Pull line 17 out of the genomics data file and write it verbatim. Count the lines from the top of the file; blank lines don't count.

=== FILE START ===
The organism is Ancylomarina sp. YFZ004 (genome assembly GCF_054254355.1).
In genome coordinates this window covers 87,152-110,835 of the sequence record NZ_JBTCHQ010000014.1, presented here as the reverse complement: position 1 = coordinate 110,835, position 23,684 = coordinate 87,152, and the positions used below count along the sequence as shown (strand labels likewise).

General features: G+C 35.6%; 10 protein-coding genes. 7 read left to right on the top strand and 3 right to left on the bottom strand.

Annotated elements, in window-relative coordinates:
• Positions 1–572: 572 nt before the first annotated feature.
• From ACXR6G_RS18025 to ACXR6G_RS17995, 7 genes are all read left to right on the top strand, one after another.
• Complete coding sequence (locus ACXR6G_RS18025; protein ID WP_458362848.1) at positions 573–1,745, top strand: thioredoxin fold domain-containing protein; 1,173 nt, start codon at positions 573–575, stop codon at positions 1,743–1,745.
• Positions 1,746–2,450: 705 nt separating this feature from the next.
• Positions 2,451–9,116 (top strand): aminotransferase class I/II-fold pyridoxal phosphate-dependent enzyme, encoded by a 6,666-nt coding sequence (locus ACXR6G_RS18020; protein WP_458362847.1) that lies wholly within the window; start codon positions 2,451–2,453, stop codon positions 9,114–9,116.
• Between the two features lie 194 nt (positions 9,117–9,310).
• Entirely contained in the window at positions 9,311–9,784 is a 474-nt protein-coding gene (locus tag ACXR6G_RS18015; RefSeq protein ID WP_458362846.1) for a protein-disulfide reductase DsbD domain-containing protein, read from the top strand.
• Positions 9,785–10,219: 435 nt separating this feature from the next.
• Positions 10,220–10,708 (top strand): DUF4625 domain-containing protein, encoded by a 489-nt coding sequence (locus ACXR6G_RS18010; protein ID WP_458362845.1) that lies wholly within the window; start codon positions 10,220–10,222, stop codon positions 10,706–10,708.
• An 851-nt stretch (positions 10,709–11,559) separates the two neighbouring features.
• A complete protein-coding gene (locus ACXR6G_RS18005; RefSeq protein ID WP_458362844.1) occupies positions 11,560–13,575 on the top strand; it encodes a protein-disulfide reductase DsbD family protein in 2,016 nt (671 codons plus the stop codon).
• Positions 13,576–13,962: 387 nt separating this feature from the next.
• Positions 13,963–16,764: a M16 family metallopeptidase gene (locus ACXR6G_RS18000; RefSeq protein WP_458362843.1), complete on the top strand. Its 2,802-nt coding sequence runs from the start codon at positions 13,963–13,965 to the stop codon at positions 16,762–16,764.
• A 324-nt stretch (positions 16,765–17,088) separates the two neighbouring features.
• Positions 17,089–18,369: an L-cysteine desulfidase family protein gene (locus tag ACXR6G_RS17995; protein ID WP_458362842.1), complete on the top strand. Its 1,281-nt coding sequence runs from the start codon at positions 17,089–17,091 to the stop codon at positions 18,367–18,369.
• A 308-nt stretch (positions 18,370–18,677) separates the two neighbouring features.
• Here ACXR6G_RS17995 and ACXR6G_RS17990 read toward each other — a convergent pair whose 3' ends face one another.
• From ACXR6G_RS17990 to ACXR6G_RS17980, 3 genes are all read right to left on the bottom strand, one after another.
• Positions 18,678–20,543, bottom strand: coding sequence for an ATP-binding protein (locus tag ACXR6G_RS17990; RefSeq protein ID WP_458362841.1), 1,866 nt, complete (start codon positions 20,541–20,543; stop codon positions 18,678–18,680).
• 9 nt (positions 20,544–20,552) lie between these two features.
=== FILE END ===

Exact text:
• Positions 13,963–16,764: a M16 family metallopeptidase gene (locus ACXR6G_RS18000; RefSeq protein WP_458362843.1), complete on the top strand. Its 2,802-nt coding sequence runs from the start codon at positions 13,963–13,965 to the stop codon at positions 16,762–16,764.